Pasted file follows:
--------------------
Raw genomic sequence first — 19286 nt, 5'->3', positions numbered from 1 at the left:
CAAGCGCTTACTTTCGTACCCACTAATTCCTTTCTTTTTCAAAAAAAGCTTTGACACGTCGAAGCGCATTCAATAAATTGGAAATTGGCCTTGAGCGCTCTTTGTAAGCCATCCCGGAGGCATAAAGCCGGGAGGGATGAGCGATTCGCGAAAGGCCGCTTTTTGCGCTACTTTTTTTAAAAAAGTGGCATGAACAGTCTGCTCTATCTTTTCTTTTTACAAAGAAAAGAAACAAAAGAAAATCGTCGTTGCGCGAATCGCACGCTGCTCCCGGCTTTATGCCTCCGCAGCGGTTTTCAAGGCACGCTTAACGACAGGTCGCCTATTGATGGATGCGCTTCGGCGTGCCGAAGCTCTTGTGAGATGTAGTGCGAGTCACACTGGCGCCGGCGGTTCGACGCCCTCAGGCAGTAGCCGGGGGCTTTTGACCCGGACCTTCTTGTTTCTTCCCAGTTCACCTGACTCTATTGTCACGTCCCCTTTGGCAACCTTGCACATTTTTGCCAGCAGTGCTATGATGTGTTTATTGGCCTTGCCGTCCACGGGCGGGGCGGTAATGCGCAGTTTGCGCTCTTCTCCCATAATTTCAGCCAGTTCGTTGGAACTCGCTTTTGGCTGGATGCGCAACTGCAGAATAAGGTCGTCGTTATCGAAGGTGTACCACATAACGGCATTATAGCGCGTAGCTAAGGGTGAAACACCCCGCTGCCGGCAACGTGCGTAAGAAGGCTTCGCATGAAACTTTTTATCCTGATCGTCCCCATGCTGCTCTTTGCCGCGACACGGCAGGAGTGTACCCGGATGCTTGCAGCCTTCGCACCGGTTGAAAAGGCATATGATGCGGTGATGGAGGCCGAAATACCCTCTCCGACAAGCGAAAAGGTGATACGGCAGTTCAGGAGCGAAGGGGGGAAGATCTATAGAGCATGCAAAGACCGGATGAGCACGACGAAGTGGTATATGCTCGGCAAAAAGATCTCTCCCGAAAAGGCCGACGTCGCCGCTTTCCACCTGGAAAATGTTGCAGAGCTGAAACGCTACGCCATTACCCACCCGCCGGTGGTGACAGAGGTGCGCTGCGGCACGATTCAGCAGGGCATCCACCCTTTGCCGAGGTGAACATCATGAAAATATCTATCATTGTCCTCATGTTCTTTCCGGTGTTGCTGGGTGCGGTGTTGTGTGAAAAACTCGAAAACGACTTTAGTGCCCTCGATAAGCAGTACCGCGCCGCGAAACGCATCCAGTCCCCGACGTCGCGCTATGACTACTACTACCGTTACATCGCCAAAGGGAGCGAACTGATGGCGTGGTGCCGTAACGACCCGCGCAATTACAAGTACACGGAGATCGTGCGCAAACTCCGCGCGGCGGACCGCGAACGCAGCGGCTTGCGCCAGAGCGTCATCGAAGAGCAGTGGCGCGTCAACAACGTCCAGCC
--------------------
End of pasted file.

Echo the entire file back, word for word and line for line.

Raw genomic sequence first — 19286 nt, 5'->3', positions numbered from 1 at the left:
CAAGCGCTTACTTTCGTACCCACTAATTCCTTTCTTTTTCAAAAAAAGCTTTGACACGTCGAAGCGCATTCAATAAATTGGAAATTGGCCTTGAGCGCTCTTTGTAAGCCATCCCGGAGGCATAAAGCCGGGAGGGATGAGCGATTCGCGAAAGGCCGCTTTTTGCGCTACTTTTTTTAAAAAAGTGGCATGAACAGTCTGCTCTATCTTTTCTTTTTACAAAGAAAAGAAACAAAAGAAAATCGTCGTTGCGCGAATCGCACGCTGCTCCCGGCTTTATGCCTCCGCAGCGGTTTTCAAGGCACGCTTAACGACAGGTCGCCTATTGATGGATGCGCTTCGGCGTGCCGAAGCTCTTGTGAGATGTAGTGCGAGTCACACTGGCGCCGGCGGTTCGACGCCCTCAGGCAGTAGCCGGGGGCTTTTGACCCGGACCTTCTTGTTTCTTCCCAGTTCACCTGACTCTATTGTCACGTCCCCTTTGGCAACCTTGCACATTTTTGCCAGCAGTGCTATGATGTGTTTATTGGCCTTGCCGTCCACGGGCGGGGCGGTAATGCGCAGTTTGCGCTCTTCTCCCATAATTTCAGCCAGTTCGTTGGAACTCGCTTTTGGCTGGATGCGCAACTGCAGAATAAGGTCGTCGTTATCGAAGGTGTACCACATAACGGCATTATAGCGCGTAGCTAAGGGTGAAACACCCCGCTGCCGGCAACGTGCGTAAGAAGGCTTCGCATGAAACTTTTTATCCTGATCGTCCCCATGCTGCTCTTTGCCGCGACACGGCAGGAGTGTACCCGGATGCTTGCAGCCTTCGCACCGGTTGAAAAGGCATATGATGCGGTGATGGAGGCCGAAATACCCTCTCCGACAAGCGAAAAGGTGATACGGCAGTTCAGGAGCGAAGGGGGGAAGATCTATAGAGCATGCAAAGACCGGATGAGCACGACGAAGTGGTATATGCTCGGCAAAAAGATCTCTCCCGAAAAGGCCGACGTCGCCGCTTTCCACCTGGAAAATGTTGCAGAGCTGAAACGCTACGCCATTACCCACCCGCCGGTGGTGACAGAGGTGCGCTGCGGCACGATTCAGCAGGGCATCCACCCTTTGCCGAGGTGAACATCATGAAAATATCTATCATTGTCCTCATGTTCTTTCCGGTGTTGCTGGGTGCGGTGTTGTGTGAAAAACTCGAAAACGACTTTAGTGCCCTCGATAAGCAGTACCGCGCCGCGAAACGCATCCAGTCCCCGACGTCGCGCTATGACTACTACTACCGTTACATCGCCAAAGGGAGCGAACTGATGGCGTGGTGCCGTAACGACCCGCGCAATTACAAGTACACGGAGATCGTGCGCAAACTCCGCGCGGCGGACCGCGAACGCAGCGGCTTGCGCCAGAGCGTCATCGAAGAGCAGTGGCGCGTCAACAACGTCCAGCC